Call Button Abuse? Emirates Tells Cabin Crew to Stop Ignoring Passengers' Pages
Despite whether it's polite or not — Emirates is now urging flight attendants to promptly answer every time a passenger rings the call button, even if it's just for a refill on booze.
This information comes from a leaked memo by Emirates that went out to all cabin crew earlier this week. According to Paddle Your Own Kanoo, it read: "Feedback from our customers in the last 4 months has highlighted that cabin monitoring is not being done as it should be. Cabins are being left unattended and call bells are not being answered immediately or at all."
The memo goes on to discuss a new policy in which call bells can only be reset at the passenger’s seat once their request has been completed, rather than resetting the bells from the aircraft's central control unit. Cabin crew members are allegedly not happy with the memo, stating that answering every call would cut into time needed to complete service on short flights.
As is, Emirates has a pretty cut-throat reputation when it comes to managing their flight attendants. Women employees are required to wear a specific shade of "Emirates Red" lipstick, for example — and that's just one of a lengthy list of grooming and fashion rules put in place by the Dubai-based airline.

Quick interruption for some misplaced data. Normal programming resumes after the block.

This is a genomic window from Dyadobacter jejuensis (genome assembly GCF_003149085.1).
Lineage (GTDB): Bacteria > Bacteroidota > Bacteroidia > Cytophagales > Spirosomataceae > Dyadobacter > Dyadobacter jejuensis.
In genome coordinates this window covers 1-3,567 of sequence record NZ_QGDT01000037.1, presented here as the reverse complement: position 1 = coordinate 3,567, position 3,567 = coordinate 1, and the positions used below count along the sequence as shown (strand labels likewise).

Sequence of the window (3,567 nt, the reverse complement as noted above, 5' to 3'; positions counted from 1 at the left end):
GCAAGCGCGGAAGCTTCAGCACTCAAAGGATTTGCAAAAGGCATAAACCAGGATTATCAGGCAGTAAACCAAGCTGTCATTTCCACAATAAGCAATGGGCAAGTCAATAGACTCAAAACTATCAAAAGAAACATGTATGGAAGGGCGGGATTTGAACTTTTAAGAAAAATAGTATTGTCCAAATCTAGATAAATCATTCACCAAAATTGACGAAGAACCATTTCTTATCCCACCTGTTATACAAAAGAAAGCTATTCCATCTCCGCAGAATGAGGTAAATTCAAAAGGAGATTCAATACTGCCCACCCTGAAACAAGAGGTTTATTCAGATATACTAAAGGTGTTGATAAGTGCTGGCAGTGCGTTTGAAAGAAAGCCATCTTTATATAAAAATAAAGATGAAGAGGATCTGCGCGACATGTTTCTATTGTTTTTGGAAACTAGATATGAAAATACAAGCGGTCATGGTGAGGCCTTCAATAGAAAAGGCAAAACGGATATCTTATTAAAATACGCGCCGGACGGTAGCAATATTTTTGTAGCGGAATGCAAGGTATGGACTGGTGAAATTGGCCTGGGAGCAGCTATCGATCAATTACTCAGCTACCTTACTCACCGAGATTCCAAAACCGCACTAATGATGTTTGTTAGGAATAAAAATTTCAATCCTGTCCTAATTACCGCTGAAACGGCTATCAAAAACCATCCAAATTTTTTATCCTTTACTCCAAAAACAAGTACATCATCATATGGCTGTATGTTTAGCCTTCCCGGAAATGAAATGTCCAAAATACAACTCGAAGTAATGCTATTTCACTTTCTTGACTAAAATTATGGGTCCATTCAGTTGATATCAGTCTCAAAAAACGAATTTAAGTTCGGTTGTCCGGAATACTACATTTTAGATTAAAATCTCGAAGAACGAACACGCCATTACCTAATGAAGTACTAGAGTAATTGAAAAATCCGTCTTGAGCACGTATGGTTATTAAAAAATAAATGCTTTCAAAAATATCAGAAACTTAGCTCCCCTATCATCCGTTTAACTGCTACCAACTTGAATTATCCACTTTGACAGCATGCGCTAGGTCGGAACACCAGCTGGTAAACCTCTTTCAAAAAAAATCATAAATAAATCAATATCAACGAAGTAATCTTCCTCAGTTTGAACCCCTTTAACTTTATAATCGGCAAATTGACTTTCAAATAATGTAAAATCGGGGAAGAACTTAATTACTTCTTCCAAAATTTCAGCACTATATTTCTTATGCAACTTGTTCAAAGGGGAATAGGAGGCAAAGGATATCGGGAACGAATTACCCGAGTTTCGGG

Emirates' new policy is also a departure from the norms set by a majority of US airliners, in which passengers are generally discouraged from hitting the call button unless it's an emergency. “It depends on where you are flying. In the US, the crew call that button the ’emergency call button,’ meaning they only want you to use it in an emergency,” flight attendant Jay Robert, also known as A Fly Guy, told TPG. “International airlines just refer to it as a call button, or call bell, meaning during non-service times you can press it if you need something.”
A national etiquette expert we spoke to in July 2018 said that passengers should give themselves a "litmus test" prior to hitting the call button. “While flight attendants are there to make your flight comfortable, [it’s] not a service industry. They’re not waiters,” Diane Gottsman — author of “Modern Etiquette for a Better Life” and founder of The Protocol School of Texas said to TPG. “If you genuinely need assistance, that’s what the call button is for. If you’re just thirsty and the beverage cart hasn’t come yet, sit tight and be patient.”
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